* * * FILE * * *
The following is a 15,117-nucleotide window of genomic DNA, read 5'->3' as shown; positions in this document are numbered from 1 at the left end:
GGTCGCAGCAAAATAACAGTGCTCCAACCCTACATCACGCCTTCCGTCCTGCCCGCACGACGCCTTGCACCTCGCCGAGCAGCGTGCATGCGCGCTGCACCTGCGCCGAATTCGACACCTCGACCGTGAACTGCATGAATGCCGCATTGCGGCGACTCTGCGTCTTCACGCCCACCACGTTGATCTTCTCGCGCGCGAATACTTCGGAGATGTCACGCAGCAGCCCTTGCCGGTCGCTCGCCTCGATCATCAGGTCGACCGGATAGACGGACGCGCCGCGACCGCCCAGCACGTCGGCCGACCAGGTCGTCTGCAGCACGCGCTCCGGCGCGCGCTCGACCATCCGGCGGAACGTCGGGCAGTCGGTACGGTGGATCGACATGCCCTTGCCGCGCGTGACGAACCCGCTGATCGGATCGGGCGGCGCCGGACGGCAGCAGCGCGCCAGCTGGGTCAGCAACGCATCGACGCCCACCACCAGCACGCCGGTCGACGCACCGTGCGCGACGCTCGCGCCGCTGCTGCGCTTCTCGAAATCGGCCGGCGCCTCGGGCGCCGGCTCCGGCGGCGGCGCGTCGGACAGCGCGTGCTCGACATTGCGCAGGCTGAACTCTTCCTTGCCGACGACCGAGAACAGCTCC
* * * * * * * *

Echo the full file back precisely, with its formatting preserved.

The following is a 15,117-nucleotide window of genomic DNA, read 5'->3' as shown; positions in this document are numbered from 1 at the left end:
GGTCGCAGCAAAATAACAGTGCTCCAACCCTACATCACGCCTTCCGTCCTGCCCGCACGACGCCTTGCACCTCGCCGAGCAGCGTGCATGCGCGCTGCACCTGCGCCGAATTCGACACCTCGACCGTGAACTGCATGAATGCCGCATTGCGGCGACTCTGCGTCTTCACGCCCACCACGTTGATCTTCTCGCGCGCGAATACTTCGGAGATGTCACGCAGCAGCCCTTGCCGGTCGCTCGCCTCGATCATCAGGTCGACCGGATAGACGGACGCGCCGCGACCGCCCAGCACGTCGGCCGACCAGGTCGTCTGCAGCACGCGCTCCGGCGCGCGCTCGACCATCCGGCGGAACGTCGGGCAGTCGGTACGGTGGATCGACATGCCCTTGCCGCGCGTGACGAACCCGCTGATCGGATCGGGCGGCGCCGGACGGCAGCAGCGCGCCAGCTGGGTCAGCAACGCATCGACGCCCACCACCAGCACGCCGGTCGACGCACCGTGCGCGACGCTCGCGCCGCTGCTGCGCTTCTCGAAATCGGCCGGCGCCTCGGGCGCCGGCTCCGGCGGCGGCGCGTCGGACAGCGCGTGCTCGACATTGCGCAGGCTGAACTCTTCCTTGCCGACGACCGAGAACAGCTCC